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Marketing Research Process

The process of research for marketing (hereafter called marketing research) usually consists of five underlying parts which are:

  • Problem Definition
  • Research Plan
  • Data Collection
  • Data Analysis
  • Report Presentation

There are many kinds of marketing research techniques and deciding on which one is right for you depends on what is to be achieved from the research you are conducting.

Exploratory Research is probably the simplest and most often used, not only in marketing but for nearly all research needs. This method is used to explore a problem and provide insights and is particularly useful when there is no initial understanding of the problem.

Descriptive Research is most often used to describe something, usually market characteristics or functions. It is conclusive and used to describe characteristics of groups such as consumers and sales people. It is also used to estimate the percentage of a specified population exhibiting certain behaviours. Descriptive research can be completed as:

  • Cross-sectional design – where collection of information from a given sample takes place only once.
  •  Longitudinal design – is where fixed sample is measured repeatedly. Unlike cross-sectioned research here the same sample of people are studied over time.

Descriptive research, regardless of whether it’s cross-sectional or longitudinal, is completed using questionnaires and/or structured interviews and the data is processed quantitatively.

Causal Research – is used to obtain evidence of cause and effect. Marketing managers like using the data derived from causal research to justify their decisions. Causal research is used to point out which variables cause a known and identified marketing phenomenon. It is also used to determine the nature of the relationship between causal variables and to test hypotheses.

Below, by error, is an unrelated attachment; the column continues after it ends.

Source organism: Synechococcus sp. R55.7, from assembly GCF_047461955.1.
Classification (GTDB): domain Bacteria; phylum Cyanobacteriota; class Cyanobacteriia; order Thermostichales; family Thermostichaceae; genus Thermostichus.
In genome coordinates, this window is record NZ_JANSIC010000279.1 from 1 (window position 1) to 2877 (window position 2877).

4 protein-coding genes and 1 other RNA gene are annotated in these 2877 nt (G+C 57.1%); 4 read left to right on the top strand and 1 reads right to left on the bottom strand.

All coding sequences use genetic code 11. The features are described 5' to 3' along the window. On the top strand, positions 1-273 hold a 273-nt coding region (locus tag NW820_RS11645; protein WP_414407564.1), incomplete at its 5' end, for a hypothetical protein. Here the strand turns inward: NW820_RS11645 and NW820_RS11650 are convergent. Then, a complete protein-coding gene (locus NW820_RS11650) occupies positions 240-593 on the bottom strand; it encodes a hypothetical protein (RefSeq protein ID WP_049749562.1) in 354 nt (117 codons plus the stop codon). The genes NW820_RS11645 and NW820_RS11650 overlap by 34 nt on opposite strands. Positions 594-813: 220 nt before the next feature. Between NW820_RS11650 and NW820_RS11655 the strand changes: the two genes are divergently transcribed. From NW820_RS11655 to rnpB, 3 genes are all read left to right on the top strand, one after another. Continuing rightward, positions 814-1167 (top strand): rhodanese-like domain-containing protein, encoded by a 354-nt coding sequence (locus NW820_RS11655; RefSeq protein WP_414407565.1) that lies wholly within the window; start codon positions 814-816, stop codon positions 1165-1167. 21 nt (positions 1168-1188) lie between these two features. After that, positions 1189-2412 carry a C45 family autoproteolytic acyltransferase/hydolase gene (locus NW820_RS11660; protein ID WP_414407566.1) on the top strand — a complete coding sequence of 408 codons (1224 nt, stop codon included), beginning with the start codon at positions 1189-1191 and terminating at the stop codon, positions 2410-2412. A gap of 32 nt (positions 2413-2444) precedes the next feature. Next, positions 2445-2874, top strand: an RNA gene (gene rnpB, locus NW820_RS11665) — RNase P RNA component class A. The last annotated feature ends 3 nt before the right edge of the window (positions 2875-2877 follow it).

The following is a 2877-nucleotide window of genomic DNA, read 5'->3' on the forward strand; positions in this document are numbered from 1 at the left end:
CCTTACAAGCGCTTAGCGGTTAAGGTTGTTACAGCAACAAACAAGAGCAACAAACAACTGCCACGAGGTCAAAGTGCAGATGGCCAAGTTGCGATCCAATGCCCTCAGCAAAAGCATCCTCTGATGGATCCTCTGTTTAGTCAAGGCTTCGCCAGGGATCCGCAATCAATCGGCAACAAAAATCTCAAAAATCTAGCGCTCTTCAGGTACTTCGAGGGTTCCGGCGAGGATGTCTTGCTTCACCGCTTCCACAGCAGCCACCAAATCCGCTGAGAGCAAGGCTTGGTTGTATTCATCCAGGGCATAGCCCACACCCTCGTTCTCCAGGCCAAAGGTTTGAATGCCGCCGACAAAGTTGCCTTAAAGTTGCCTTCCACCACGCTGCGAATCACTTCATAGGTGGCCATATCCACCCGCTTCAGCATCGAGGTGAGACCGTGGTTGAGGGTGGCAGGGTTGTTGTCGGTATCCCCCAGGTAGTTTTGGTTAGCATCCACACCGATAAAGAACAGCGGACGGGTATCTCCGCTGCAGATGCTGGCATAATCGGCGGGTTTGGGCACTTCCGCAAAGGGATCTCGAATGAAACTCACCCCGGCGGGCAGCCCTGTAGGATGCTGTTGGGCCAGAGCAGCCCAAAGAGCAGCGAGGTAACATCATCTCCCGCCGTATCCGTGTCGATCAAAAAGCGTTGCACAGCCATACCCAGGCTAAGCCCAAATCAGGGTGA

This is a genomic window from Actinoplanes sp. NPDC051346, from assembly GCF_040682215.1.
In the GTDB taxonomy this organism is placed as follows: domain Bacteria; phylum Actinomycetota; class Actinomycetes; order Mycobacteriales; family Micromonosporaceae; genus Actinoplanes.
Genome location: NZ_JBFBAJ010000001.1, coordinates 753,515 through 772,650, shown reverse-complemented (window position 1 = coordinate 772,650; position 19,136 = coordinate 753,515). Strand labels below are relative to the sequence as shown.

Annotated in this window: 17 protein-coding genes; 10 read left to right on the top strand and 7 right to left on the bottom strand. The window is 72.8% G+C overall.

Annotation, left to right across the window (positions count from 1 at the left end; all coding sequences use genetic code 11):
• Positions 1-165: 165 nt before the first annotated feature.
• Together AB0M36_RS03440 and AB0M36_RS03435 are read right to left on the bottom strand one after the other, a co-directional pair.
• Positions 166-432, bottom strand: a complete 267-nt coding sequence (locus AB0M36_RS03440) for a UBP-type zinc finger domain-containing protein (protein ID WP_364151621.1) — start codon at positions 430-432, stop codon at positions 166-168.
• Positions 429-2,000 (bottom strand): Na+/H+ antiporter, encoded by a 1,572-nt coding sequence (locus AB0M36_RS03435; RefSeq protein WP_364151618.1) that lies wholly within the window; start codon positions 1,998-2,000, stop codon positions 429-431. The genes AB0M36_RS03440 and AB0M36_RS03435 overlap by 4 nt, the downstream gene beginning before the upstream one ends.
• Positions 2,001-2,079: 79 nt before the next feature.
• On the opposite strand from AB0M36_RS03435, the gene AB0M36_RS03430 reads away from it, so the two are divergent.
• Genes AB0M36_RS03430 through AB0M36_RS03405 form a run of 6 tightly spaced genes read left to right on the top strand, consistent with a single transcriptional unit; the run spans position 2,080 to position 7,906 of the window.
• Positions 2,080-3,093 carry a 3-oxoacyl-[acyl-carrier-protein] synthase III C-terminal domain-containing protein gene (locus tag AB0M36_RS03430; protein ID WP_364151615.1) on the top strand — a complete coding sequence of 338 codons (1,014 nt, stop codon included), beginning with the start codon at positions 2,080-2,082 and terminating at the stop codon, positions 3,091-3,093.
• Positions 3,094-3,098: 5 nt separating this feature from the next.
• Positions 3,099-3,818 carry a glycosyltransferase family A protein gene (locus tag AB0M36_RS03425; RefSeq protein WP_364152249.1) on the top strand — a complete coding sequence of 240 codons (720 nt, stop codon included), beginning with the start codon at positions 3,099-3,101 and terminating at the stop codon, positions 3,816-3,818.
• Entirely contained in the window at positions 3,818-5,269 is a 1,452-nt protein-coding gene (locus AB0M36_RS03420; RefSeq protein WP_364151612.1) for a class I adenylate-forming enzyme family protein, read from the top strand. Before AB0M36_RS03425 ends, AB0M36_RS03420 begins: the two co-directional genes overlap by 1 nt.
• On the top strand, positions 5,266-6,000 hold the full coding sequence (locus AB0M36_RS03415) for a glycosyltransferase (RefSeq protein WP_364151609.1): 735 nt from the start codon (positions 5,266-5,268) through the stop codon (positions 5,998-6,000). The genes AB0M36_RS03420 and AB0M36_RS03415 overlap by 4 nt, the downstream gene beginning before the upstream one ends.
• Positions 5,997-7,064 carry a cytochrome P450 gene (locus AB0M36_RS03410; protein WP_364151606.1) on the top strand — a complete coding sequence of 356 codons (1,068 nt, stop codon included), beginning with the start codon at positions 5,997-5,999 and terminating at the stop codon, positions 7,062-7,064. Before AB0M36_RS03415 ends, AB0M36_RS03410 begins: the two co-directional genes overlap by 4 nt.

Simple example:

Causal research established that the reduction in price of a product will boost demand for it.

In-depth Interviews are unstructured, delivered on a one to one basis and can last from 30 to 60 minutes. Professional interviewers prepare their questions in advance and structure them according to possible interview scenarios. In marketing the in-depth interviews are used to collect information from groups as diverse as industry experts for an informed view of the subject, or general members of the public, including children, to get a layman’s (or potential customer’s) view. The nature of this type of research means it is exploratory where there will be unknown responses to questions. It is therefore important for the interviewers to remain flexible in the structure of their interview and to give the interviewee enough leeway to allow for unexpected findings.

Projective Technique is an unstructured questioning style of research. In marketing it is used to establish the underlying motivations, beliefs, attitudes and feelings of the respondent towards a product or service. The respondent is asked to respond to scenarios by:

  • Associating scenarios with words
  • Completing sentences
  • Completing stories

The purpose of research is not clear to the respondents. Projective techniques are used when required information cannot be obtained by direct methods.

Focus Groups – Conducted by professional moderators and is unstructured and natural. The value of this technique lies in unexpected findings. The focus groups are used for new product development and production of advertising.

Ethnographic Research – The researcher observes social phenomena in their natural setting.

  • Malhotra, K. N. and Birks, F.D., 2000. Marketing Research. An applied approach. European Edition. London: Pearson

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